The Serotonergic System in Mood Disorders and Suicidal Behaviour.

The serotonergic system in mood disorders and suicidal behaviour.

Philos Trans R Soc Lond B Biol Sci. 2013; 368(1615): 20120537
Mann JJ

A stress-diathesis explanatory model of suicidal behaviour has proved to be of heuristic value, and both clinical and neurobiological components can be integrated into such a model. A trait deficiency in serotonin input to the anterior cingulate and ventromedial prefrontal cortex is found in association with suicide, and more recently non-fatal suicidal behaviour, and is linked to decision-making and suicide intent by imaging and related studies in vivo. The same neural circuitry and serotonin deficiency may contribute to impulsive aggressive traits that are part of the diathesis for suicidal behaviour and are associated with early onset mood disorders and greater risk for suicidal behaviour. Other brain areas manifest deficient serotonin input, that is, a trait related to recurrent major depressive disorder and bipolar disorder. Thus the serotonin system is involved in both the diathesis for suicidal behaviour in terms of decision-making, and to a major stressor, namely episodes of major depression. HubMed – depression


Serotonin and beyond: therapeutics for major depression.

Philos Trans R Soc Lond B Biol Sci. 2013; 368(1615): 20120536
Blier P, El Mansari M

The serotonin (5-HT, 5-hydroxytryptamine) system has been implicated in the pathogenesis of major depressive disorder (MDD). The case for its contribution to the therapeutic efficacy of a wide variety of antidepressant treatments is, however, much stronger. All antidepressant strategies have been shown to enhance 5-HT transmission in the brain of laboratory animals. Catecholamines, norepinephrine (NE) and dopamine (DA) can also play a pivotal role in the mechanism of action of certain antidepressant strategies. The enhancement of 5-HT transmission by selective serotonin reuptake inhibitors, which leads to a dampening of the activity of NE and DA neurons, may account in part for the low remission rate achieved with these medications and/or the residuals symptoms after remission is achieved. The functional connectivity between the 5-HT, NE and DA systems can be used to understand the mechanism of action of a wide variety of augmentation strategies in treatment-resistant MDD. Proof-of-concept studies have shown that antidepressant medications with complementary mechanisms of action on monoaminergic systems can double the remission rate achieved in a trial of standard duration. Novel approaches are also being used to treat MDD, which also appear to involve the monoaminergic system(s) to a varying extent. HubMed – depression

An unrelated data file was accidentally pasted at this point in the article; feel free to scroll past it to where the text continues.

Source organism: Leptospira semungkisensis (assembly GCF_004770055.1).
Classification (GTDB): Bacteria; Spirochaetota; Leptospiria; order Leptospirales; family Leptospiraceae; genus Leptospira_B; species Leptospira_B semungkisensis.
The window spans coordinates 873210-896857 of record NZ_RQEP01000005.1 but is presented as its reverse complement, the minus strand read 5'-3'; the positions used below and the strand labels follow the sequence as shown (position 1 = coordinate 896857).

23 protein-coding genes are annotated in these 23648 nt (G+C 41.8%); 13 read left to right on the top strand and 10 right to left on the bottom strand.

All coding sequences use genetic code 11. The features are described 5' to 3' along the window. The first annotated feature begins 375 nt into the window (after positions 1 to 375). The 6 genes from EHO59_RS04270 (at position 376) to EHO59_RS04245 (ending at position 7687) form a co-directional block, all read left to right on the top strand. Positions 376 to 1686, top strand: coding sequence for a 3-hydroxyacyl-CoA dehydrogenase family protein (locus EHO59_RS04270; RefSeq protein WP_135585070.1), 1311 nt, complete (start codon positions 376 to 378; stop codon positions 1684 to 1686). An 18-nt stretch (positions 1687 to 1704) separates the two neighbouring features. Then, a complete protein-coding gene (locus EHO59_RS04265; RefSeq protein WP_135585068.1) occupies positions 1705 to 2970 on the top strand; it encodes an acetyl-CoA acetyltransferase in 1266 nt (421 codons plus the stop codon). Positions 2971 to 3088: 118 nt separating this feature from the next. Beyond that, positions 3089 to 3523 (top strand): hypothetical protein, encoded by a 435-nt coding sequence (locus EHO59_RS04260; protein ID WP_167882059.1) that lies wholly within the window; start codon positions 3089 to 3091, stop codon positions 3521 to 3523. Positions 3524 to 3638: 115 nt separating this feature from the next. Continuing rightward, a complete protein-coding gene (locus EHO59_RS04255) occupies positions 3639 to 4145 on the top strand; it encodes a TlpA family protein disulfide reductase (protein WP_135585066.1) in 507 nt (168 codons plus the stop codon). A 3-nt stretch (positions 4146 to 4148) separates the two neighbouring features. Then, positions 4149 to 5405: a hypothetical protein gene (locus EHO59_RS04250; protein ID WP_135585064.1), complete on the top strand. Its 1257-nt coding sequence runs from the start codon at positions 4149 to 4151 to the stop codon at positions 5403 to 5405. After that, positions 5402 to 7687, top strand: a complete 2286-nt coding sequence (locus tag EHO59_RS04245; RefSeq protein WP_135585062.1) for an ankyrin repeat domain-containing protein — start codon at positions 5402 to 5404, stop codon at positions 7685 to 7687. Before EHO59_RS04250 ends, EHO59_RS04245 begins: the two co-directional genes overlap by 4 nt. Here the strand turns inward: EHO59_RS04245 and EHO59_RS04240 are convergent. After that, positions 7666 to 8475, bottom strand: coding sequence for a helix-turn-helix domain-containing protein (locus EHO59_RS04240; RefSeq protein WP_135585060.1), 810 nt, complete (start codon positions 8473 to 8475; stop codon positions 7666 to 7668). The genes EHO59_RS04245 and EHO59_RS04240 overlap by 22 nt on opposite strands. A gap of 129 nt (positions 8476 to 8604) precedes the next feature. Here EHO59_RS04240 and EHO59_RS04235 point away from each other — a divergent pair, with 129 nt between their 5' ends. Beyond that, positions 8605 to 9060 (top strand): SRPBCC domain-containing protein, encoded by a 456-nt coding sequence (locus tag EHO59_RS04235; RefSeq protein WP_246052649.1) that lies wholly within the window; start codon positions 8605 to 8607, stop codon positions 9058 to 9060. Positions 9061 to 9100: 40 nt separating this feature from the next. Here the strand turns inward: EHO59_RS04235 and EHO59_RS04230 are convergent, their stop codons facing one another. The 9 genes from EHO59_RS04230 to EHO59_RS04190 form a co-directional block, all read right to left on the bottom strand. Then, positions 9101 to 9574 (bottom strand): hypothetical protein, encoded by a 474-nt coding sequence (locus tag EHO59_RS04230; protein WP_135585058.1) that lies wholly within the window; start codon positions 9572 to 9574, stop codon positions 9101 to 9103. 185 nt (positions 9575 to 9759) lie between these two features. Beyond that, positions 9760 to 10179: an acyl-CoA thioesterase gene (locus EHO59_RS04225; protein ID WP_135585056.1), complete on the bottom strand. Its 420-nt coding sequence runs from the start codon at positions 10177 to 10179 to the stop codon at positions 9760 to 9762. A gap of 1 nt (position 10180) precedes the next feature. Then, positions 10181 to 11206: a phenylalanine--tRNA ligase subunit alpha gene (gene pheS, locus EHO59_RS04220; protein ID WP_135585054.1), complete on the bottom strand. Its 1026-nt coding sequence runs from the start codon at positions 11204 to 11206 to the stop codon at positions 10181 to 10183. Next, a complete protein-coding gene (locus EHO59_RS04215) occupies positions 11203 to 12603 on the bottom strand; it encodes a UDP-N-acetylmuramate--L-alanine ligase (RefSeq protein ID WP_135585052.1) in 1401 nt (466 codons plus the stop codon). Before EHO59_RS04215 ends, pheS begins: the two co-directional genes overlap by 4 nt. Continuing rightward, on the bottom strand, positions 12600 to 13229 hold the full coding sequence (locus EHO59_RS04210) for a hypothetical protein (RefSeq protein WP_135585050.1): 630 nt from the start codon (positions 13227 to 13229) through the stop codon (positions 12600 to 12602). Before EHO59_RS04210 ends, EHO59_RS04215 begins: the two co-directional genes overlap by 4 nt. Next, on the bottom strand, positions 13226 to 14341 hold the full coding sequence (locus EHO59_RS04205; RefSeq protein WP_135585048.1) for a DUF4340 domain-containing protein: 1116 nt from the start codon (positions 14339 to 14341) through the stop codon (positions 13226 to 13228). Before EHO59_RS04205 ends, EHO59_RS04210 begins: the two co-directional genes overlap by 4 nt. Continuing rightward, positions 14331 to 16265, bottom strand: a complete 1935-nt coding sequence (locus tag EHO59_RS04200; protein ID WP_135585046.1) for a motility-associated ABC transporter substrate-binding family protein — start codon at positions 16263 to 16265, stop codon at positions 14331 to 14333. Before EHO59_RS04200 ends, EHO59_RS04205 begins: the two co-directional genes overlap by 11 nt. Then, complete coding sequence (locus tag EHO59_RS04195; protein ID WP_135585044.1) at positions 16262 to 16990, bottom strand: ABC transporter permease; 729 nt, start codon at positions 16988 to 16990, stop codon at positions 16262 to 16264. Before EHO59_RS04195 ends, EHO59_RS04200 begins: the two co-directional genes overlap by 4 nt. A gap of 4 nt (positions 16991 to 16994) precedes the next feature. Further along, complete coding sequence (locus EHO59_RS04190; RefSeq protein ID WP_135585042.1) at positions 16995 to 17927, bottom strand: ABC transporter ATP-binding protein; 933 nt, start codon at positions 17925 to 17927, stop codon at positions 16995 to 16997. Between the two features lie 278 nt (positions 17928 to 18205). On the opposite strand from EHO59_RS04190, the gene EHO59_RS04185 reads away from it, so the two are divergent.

The neurobiology of depression–revisiting the serotonin hypothesis. II. Genetic, epigenetic and clinical studies.

Philos Trans R Soc Lond B Biol Sci. 2013; 368(1615): 20120535
Albert PR, Benkelfat C

The serotonin system originates from a small number of neurons (a few hundred thousand of the 100 billion in man) located in the midbrain raphe nuclei, that project widely throughout the central nervous system to influence a large array of inter-related biological functions, not least of which are circuits involved in mood and emotion. The serotonin hypothesis of depression has postulated that a reduction in serotonin leads to increased predisposition to depression. Indeed, it has become evident from therapeutic strategies that affect serotonin activity, that alterations in serotonin may not only predispose to depression, but also to aggressive behaviour, impulsivity, obsessive-compulsive behaviour and suicide. Many potential mechanisms known to alter the genes that regulate the serotonin system, including developmental epigenetic modifications, are presented, as additional evidence implicating the serotonin system. This second issue of two special issues of Philosophical Transactions B presents a series of reviews, perspectives and new findings that argue that the serotonin hypothesis remains an important idea that continues to guide research into the aetiology and treatment of depression. HubMed – depression